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Assisted Reproductive Technology (ART)

What is Assisted Reproductive Technology (ART)?

Assisted Reproductive Technology (ART) includes all fertility treatments in which both eggs and sperm are manipulated. Generally, ART procedures involve surgically removing eggs from a woman’s ovaries, combining them with sperm in the laboratory, and returning them to the woman’s body or donating them to another woman. They do not include treatments involving the handling of sperm alone, such as with artificial insemination. Cases in which women take medication to increase the production of eggs without the intention of retrieving the eggs from the woman’s body are also not considered forms of ART.

ART has been used in the United States since 1981 to help women become pregnant. The most common form of ART is in vitro fertilization (IVF), which involves transferring fertilized human eggs into a woman’s uterus. Various forms of ART -- IVF in particular -- are very expensive and can take a great toll on a woman and/or couple with regard to time, emotion and expense.

There are several common methods of ART:

  • In Vitro Fertilization (IVF): IVF is the most effective and widely used form of ART. During IVF, the woman is given fertility medication that causes her ovaries to produce multiple eggs. Once the eggs are mature, they are removed from the woman’s body and mixed with the man’s sperm in the laboratory before being implanted into the woman’s uterus.
  • Gamete Intrafallopian Transfer (GIFT): During a GIFT procedure, a woman is given hormones to stimulate the production of multiple eggs. Unfertilized eggs and sperm are placed into the woman's fallopian tube(s) via a surgical procedure called laparoscopy. Fertilization occurs in the fallopian tube before the embryo implants in the uterine wall.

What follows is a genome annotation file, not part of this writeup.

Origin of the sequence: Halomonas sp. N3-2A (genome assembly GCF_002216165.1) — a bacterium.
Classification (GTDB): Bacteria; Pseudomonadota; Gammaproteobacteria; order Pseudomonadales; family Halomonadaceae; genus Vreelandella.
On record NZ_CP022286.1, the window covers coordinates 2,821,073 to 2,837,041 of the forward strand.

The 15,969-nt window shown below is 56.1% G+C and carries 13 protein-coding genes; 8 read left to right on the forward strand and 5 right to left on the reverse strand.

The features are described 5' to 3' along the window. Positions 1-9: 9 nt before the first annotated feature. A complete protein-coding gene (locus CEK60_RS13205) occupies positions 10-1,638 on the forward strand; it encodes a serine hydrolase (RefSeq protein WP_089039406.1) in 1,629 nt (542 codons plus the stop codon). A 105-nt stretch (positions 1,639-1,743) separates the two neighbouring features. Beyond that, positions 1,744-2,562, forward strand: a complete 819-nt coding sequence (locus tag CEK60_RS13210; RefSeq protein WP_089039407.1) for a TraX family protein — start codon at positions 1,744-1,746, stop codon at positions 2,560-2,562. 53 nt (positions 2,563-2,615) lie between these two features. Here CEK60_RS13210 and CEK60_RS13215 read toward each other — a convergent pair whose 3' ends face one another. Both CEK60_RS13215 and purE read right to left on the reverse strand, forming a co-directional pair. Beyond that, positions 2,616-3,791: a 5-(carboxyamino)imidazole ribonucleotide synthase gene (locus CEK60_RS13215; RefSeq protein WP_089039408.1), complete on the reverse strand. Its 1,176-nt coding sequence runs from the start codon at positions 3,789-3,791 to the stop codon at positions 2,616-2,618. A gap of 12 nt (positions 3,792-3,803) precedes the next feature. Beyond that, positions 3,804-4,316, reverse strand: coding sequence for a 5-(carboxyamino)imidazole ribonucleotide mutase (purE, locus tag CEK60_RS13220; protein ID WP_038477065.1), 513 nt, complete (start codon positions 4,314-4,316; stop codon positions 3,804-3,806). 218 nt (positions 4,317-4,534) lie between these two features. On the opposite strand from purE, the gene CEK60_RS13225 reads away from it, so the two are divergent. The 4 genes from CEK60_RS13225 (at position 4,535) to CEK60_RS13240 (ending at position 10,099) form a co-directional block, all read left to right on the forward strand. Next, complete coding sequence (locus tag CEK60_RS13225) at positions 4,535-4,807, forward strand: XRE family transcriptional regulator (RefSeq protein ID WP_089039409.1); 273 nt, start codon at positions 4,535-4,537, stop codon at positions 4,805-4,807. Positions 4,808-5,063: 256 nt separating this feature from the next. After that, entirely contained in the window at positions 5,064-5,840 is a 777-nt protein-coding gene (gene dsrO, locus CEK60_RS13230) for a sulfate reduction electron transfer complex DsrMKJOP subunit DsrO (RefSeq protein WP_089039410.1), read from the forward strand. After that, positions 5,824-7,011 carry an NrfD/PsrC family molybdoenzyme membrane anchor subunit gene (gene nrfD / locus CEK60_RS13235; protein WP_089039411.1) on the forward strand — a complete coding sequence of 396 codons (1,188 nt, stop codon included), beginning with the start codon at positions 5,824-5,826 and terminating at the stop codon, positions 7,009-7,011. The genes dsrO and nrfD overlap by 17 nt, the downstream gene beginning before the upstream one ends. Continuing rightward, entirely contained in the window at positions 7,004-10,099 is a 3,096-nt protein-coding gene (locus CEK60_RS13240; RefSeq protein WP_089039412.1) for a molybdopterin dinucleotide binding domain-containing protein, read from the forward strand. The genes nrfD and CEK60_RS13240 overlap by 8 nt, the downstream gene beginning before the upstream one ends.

• Zygote Intrafallopian Transfer (ZIFT) and Tubal Embryo Transfer (TET): Another ART procedure is zygote intrafallopian transfer (ZIFT), also called tubal embryo transfer (TET). Eggs are removed and fertilized in a lab before being transferred by laparoscopy to the fallopian tube rather than the uterus.
  • Intracytoplasmic Sperm Injection (ICSI): ICSI is a procedure in which a single sperm is injected directly into a mature egg. The embryo is then transferred to the woman’s uterus or fallopian tube. ICSI is used together with IVF to overcome severe male infertility.

What are some risks with ART procedures?

A study conducted by the Centers for Disease Control showed that babies born as a result of ART are two to four times more like to have certain types of birth defects. The risk is low, but prospective parents should discuss this with their physician.

What are the success rates?

Success rates vary per procedure. However, the Society for Assisted Reproductive Technology (SART) releases overall success rates which include a combined report for IVF, GIFT, and ZIFT. Success rates of a live birth range from 11.7% to 39.9% dependent on age.

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